– A response to Paula Simons- Edmonton Journal

Paula Simons wrote an opinion article in the Edmonton Journal titled “Mosque opposition may be more than traffic issue “(May 1st, 2010).  You can read it here: 


Here is our  reply to Ms. Simons:

Ms. Simons begins her article by asking the reader to choose between two options – preserving a rundown strip mall, or having there an Islamic Community Center that would inject a new life into that mall.   We suggest a third option – a strip mall that will serve the entire Gariepy neighborhood rather than a community most of which live in other neighborhoods.   If indeed Ms. Simons is correct and Gariepy is an “ageing neighborhood” (her words), then we need services appropriate for our advancing age, such as a medical center.  How exactly can an Islamic Center serve our needs?  Why do we need one more school in a neighborhood that already has three schools?  Recently, Edmonton Public has closed six schools.  Why is MAC not approaching Edmonton Public and about renting/buying one of these sites? 

Ms. Simons claims that the mosque will be small and the private school will have a small number of students, 100-150.  The letter we received from the Muslim Association of Canada (MAC) says that they intend “to add private school that would accommodate 150 (or whatever the expected number of) students.”  The school thus can enroll more than 150 students.   The school is only one service the center is expected to offer to the Muslim community.   For example, MAC has received a permit for a 200-seat mosque.  However, according to MAC’s own data, the mosque will serve the whole city and it can accommodate between 1300-2300 worshippers.  There is a significant discrepancy between the figures, which needs to be reconciled.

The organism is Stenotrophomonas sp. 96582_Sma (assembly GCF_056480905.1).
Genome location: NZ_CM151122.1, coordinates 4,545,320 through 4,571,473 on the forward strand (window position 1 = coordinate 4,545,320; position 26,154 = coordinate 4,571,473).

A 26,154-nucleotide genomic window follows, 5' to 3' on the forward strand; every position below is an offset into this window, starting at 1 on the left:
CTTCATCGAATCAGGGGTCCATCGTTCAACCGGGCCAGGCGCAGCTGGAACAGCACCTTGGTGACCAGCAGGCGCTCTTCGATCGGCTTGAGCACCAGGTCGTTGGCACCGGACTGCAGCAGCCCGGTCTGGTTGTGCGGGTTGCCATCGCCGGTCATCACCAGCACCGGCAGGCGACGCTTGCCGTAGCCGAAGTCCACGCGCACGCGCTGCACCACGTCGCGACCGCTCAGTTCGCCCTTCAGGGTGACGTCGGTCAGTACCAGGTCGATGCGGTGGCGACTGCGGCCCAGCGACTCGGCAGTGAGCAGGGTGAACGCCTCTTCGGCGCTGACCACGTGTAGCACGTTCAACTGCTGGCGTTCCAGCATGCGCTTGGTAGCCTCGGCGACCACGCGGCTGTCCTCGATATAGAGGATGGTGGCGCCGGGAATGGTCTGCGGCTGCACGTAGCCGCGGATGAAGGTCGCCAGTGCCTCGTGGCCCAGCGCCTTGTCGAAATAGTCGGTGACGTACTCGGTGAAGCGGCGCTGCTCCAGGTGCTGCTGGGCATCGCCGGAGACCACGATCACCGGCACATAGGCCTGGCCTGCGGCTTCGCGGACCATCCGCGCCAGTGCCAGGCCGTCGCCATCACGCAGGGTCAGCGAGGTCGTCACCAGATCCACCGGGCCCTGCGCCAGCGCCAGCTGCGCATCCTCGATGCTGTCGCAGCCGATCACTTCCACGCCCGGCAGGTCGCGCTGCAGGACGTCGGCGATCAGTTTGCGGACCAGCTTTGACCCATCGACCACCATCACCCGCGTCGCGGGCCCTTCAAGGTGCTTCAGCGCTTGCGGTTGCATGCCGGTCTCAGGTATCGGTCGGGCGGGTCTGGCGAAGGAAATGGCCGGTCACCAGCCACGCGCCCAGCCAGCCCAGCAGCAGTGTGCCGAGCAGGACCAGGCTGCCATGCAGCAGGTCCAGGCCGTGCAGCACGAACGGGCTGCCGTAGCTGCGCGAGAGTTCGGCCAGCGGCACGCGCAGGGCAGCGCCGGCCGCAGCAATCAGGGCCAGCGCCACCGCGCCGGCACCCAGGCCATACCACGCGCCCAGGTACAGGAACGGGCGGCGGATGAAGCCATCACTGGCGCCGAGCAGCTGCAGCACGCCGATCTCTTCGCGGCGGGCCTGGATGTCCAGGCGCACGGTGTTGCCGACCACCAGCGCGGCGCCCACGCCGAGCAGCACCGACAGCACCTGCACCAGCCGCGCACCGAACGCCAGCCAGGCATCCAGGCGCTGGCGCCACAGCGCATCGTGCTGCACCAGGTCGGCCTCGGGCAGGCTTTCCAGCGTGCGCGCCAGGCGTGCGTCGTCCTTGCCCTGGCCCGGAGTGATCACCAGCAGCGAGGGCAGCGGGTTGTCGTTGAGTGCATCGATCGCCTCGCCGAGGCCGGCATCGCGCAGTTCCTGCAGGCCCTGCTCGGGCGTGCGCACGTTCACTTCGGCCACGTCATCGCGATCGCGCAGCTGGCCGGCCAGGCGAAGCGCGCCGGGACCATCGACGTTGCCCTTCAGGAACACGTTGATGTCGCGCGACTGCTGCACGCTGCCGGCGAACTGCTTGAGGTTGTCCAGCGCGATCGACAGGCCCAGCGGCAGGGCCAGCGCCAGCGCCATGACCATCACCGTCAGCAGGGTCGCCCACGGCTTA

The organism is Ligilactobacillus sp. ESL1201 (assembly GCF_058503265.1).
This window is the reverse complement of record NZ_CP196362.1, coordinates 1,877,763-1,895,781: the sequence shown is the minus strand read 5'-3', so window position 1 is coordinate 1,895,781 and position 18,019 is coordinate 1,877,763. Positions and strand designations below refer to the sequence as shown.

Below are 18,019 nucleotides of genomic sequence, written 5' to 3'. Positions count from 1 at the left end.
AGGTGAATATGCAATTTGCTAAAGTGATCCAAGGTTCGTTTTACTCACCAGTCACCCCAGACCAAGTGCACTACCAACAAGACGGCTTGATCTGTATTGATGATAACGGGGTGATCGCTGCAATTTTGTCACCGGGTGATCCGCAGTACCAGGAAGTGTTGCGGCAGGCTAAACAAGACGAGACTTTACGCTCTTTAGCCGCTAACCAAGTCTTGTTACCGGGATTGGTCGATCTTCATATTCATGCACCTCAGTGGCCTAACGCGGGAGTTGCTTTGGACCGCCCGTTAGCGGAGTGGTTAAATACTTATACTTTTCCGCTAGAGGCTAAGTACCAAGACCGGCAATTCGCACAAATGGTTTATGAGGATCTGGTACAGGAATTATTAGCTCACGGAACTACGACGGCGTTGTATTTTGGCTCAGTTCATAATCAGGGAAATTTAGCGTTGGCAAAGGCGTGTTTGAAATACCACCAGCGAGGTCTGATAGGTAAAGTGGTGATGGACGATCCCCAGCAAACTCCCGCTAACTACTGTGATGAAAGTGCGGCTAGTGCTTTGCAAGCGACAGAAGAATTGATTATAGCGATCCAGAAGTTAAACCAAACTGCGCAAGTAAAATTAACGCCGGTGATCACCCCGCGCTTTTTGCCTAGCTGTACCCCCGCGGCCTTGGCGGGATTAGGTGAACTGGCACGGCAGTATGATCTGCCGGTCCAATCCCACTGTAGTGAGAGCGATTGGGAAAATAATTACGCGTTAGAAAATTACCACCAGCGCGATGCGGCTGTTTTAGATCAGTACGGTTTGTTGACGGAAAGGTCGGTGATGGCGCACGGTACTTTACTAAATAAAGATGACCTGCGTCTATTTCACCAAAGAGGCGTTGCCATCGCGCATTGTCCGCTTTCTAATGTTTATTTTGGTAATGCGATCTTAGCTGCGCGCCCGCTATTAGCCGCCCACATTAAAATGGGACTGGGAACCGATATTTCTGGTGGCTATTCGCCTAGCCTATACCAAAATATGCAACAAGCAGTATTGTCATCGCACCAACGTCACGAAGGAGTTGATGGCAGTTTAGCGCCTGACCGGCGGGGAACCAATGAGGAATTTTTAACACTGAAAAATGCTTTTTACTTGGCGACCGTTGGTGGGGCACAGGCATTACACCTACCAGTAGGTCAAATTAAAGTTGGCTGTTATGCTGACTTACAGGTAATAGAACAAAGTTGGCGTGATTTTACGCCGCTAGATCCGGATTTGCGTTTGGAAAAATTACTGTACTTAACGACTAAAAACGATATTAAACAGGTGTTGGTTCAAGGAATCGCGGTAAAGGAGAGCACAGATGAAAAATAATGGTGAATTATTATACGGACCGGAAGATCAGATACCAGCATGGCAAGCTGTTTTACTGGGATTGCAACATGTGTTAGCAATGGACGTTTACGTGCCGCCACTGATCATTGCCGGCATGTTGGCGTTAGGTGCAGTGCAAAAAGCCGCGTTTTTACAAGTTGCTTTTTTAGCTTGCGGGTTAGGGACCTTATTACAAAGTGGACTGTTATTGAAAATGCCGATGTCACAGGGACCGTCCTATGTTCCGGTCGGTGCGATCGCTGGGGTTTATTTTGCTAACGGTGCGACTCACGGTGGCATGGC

Ms. Simons proposes a plan to coordinate the activities of the Church, located across from the site, and the Islamic Center.  On the face of it, it is a very sensible idea.  But is it doable?  In addition to spiritual services, both religious centers provide (or will provide in the case of the Islamic Center) various services including special events such as wedding ceremonies, cultural events, or fundraising activities.  For example, on May 21, the church is planning a Pyrohy dinner event.  Friday is a very important prayer day for Muslims.  Coordination of these events may prove challenging.  In addition, the Islamic Center plans to offer Weekend Arabic and Islamic School on Saturday and Sunday that will accommodate approximately 500 students.  How can the two centers coordinate their parking needs on Sunday?   Although Ms. Simons is dismissive about this issue and shows little respect to our concerns, for those experiencing it firsthand it is a serious headache.

What Ms. Simons does not mention in her article is that a few hundred residents have already signed the petition to reject the application to rezone the mall to allow for a private K-9 school.  The core argument is that the site is inappropriate for a school for parking, traffic, and noise issues.  The provocative headlines on page A1 (“Hints of Islamophobia in Opposition to Mosque”) and on B1 (“Outspoken Neighbors Could be Harboring Lingering Islamophobia”) have nothing to do with reality, which is much more down to earth – we support the Islamic Community in its bid to establish a center that will provide it with much needed social, recreational and spiritual services.   However, the current site is not the right one for all the reasons Ms. Simons mentions. 

With her regrettable use of the inflammatory term “Islamophobia,” Ms. Simons has stained hundreds of people in our community.  Had she done her research better she would have found that in the early 1990s this very same community defeated a rezoning application from the St. Anthony Ukrainian Orthodox church, located across from the strip mall in question.  We do not recall anybody calling the residents “Christianophobs” at that time.  Ms. Simons should ask herself why, and then perhaps apologize to the Gariepy community.

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